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Scott Walker Backtracks On Immigration Reform

By Igor Volsky  

"Scott Walker Backtracks On Immigration Reform"

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Wisconsin Gov. Scott Walker (R) appeared to back away from his support for a pathway to citizenship during an appearance on Morning Joe on Wednesday, telling the Huffington Post’s Sam Stein that he only supports “fixing the legal immigration system, not going beyond that”:

STEIN: Governor, I remember after the 2012 election, you came out forcefully and said the Republican party needed to recognize certain realities. You talked about how gay marriage is a dead issue. You endorse something like a pathway to citizenship for people who were here illegally or undocumented people. Do you feel like the Republican party has taken the necessary steps since the 2012 election to modernize itself and if not how would you advise the Republican party in congress to take those steps?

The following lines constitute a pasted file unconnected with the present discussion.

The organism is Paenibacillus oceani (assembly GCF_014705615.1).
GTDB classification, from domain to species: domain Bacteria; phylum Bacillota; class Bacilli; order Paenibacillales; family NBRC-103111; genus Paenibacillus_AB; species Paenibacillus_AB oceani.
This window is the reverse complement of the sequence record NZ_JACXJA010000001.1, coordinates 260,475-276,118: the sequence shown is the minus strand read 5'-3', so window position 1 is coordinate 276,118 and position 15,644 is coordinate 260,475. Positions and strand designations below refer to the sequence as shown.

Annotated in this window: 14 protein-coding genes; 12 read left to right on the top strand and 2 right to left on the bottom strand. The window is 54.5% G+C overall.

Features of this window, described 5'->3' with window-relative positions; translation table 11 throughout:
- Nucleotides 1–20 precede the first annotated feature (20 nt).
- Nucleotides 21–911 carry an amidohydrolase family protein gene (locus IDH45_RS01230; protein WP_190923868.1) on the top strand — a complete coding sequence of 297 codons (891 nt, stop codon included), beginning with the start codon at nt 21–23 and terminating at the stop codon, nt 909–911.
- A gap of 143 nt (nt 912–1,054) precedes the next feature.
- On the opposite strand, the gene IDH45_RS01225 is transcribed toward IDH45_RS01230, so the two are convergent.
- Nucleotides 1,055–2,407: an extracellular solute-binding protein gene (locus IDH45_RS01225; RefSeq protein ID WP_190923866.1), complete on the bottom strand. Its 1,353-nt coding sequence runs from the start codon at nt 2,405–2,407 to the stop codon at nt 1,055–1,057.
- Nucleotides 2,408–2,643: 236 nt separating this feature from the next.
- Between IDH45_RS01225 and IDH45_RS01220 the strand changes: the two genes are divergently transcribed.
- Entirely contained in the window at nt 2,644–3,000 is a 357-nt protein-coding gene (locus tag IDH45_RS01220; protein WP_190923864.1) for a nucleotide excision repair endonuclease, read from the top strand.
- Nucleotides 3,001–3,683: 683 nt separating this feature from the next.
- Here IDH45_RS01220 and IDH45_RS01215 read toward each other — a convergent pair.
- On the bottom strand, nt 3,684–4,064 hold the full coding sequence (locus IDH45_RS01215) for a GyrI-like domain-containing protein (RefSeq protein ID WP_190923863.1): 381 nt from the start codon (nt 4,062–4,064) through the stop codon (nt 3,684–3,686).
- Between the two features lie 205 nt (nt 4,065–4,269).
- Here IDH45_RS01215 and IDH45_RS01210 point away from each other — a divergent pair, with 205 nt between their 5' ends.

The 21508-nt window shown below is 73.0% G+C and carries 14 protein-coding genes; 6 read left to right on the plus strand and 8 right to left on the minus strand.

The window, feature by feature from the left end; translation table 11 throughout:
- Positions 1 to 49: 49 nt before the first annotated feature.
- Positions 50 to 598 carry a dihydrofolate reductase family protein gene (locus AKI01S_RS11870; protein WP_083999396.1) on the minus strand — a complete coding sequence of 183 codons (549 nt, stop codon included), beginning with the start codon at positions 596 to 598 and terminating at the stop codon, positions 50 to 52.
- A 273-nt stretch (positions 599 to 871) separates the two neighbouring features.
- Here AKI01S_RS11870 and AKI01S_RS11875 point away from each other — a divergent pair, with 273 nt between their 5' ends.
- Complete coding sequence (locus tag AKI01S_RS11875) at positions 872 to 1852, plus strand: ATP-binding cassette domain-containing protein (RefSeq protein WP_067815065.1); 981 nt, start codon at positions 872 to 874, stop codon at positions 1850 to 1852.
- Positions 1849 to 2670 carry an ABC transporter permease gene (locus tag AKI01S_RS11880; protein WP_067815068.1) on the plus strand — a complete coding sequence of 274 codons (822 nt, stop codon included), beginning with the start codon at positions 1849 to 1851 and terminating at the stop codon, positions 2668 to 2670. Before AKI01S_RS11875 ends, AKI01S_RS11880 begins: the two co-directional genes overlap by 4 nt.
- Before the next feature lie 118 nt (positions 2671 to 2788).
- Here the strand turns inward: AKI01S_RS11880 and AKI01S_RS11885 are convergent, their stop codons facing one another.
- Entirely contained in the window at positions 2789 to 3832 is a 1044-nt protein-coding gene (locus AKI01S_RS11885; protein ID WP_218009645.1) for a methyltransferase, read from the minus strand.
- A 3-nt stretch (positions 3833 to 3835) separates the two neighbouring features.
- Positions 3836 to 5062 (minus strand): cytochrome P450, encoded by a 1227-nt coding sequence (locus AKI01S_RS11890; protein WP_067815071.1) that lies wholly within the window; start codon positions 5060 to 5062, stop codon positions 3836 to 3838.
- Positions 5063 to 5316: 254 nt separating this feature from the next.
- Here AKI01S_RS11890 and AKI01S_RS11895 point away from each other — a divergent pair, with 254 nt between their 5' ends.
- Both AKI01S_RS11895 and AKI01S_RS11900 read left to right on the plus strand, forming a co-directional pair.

WALKER: Well, sure. With one correction, though, on immigration I talked about fixing the legal immigration system, not going beyond that.

But during an interview with the Daily Herald Media Editorial Board of Wisconsin in July, Walker clearly endorsed a legalization process. “If people want to come here and work hard and benefit, I don’t care whether they come from Mexico or Ireland or Germany or Canada or South Africa or anywhere else,” he said.

Asked directly about whether he would “envision a world where with the right penalties and waiting periods and meet the requirements where those people could get citizenship?” Walker responded, “Sure, I mean I think it makes sense.”

Unfortunately, the Wisconsin governor isn’t the only potential GOP presidential candidate to walk back his support for immigration reform. Earlier this month, Chris Christie refused to call on lawmakers to include a path to citizenship for undocumented immigrants in legislation to reform the nation’s immigration system.

‹ A History Of Republican Excuses For Procrastinating On Immigration Reform

Immigration Activists Converge On House Speaker Boehner’s Home To Demand Action On Reform ›

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